Having the good ol’ birds and bees talk with your kids is cringey enough, but imagine now having to add information about abortion on top of that? But because having access to an abortion isn’t guaranteed depending on the state you live in, your child will need to know what their rights are — and that goes for both boys as well as girls. “You should 100% inform children of all genders and ages about the change in Roe VWade,” Marhya Kelsch, LCSW, a licensed clinical social worker tells Celebrity Parents. “There has been a significant removal of health care options for people who may become pregnant and discussing this risk is important. This not only impacts the future health, welfare, emotional wellness and financial health of the person who may become pregnant but also for the person who impregnated them.”

Take Your Time Talking To Your Child About Abortion

Although the topic of abortion is timely right now, you might need to slow down the discussions, especially if your child isn’t even sure exactly what sexual intercourse is. “I would not suggest that parents give their children the first ‘birds and the bees’ talk and then immediately proceed to talk about this supreme court decision,” Mecham explains. “For a lack of a better phrase, that feels like a bit much to pack into a single conversation to have a successful or desirable outcome.”

That said, your child will need to know the facts concerning conception in order for the idea of abortion and the Roe V. Wade ruling to make sense. “As a mental health professional, I think it’s vitally important that parents play a role in their children’s sex education,” Salina Mecham, LICSW, SUDP, DVP, a licensed independent clinical social worker says. “If parents do feel the need or desire to talk about this ruling with their children, it’s important that the child already has, at the very least, a basic understanding of how sexual reproduction works.”

How Do You Explain What An Abortion Is To Young Kids?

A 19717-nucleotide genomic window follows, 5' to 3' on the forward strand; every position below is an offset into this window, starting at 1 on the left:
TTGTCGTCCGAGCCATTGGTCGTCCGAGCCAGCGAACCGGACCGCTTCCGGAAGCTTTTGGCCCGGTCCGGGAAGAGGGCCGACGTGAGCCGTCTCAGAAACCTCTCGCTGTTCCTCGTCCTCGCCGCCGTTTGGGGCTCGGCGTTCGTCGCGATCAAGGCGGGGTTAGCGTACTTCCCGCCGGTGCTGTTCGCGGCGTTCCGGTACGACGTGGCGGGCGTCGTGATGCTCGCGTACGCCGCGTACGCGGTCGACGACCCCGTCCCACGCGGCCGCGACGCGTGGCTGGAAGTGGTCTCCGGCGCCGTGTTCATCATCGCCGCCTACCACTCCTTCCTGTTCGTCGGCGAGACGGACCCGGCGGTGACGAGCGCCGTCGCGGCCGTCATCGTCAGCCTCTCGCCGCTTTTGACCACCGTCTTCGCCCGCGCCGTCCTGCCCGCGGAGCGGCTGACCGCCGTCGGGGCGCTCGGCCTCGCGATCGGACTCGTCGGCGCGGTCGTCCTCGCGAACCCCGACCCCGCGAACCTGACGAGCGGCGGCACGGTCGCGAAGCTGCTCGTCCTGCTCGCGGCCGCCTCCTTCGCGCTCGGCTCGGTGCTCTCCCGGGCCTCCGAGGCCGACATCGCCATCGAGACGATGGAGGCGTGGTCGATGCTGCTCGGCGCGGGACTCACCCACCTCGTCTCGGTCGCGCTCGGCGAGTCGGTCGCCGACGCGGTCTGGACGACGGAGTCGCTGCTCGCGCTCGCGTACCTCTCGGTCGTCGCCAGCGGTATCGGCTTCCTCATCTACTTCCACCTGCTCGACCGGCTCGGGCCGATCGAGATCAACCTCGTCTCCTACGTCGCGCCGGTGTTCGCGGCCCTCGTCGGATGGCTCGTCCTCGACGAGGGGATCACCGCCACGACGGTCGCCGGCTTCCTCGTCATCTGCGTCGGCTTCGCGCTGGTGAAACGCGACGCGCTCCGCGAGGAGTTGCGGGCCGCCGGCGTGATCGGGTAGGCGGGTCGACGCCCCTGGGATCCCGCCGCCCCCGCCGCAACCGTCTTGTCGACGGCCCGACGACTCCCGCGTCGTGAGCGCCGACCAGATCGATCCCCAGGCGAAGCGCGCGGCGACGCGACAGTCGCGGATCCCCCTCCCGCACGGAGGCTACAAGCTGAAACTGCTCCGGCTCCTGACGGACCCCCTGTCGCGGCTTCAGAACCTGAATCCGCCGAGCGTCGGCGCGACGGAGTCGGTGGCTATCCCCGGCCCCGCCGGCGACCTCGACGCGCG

Your child hears a news report on abortion and innocently asks what it is. As a parent, you might feel the need to protect your child from something that might be viewed as unpleasant. But if you stick to the facts, it can make the conversation easier, Dr. Anjali Ferguson, a culturally responsive psychologist says. “Keep the conversation simple and factual,” she says. “Talk about how sometimes when people become pregnant/start growing a baby they may not choose to have the baby for many different reasons, and having a baby is a choice the parents get to make. If they choose that they cannot/do not want to have the baby then they go to a doctor that helps them with medicine or surgery to end their pregnancy.”

But that only explains the medical component of abortion. What about the emotional aspects of it all? “Explain that sometimes when someone decides not to have a baby there may be lots of feelings that come up,” says Ferguson.” Some people may feel sad, scared, angry, and even happy. Sometimes people may feel lots of these feelings at the same time.” Then ask your child if they can think of a time when they felt that emotion as well. This can help them relate and make the idea less scary.

How Do You Explain What An Abortion Is To Older Kids?

Chances are, an older child has an idea of what an abortion is, but might not have a complete picture of what it entails. “For middle and high schoolers, you can be more explicit in discussing what the medical procedures may be and the physical impacts on the individual,” explains Ferguson. “You may even consider discussing these processes in detail so that a child better understands the procedures involved. Part of reducing stigma is demystifying experiences and this is done through knowledge, discussion, and education.”

When you’re talking about abortion with an older child, try to steer clear of judgments so that your child gets the information they’re seeking. “Remind them that an individual can experience a range of emotions when considering abortion. These feelings may be sadness, fear, anger, disappointment, but can also be joy and relief. You can have multiple different feelings at the same time and there are no right or wrong feelings,” says Ferguson.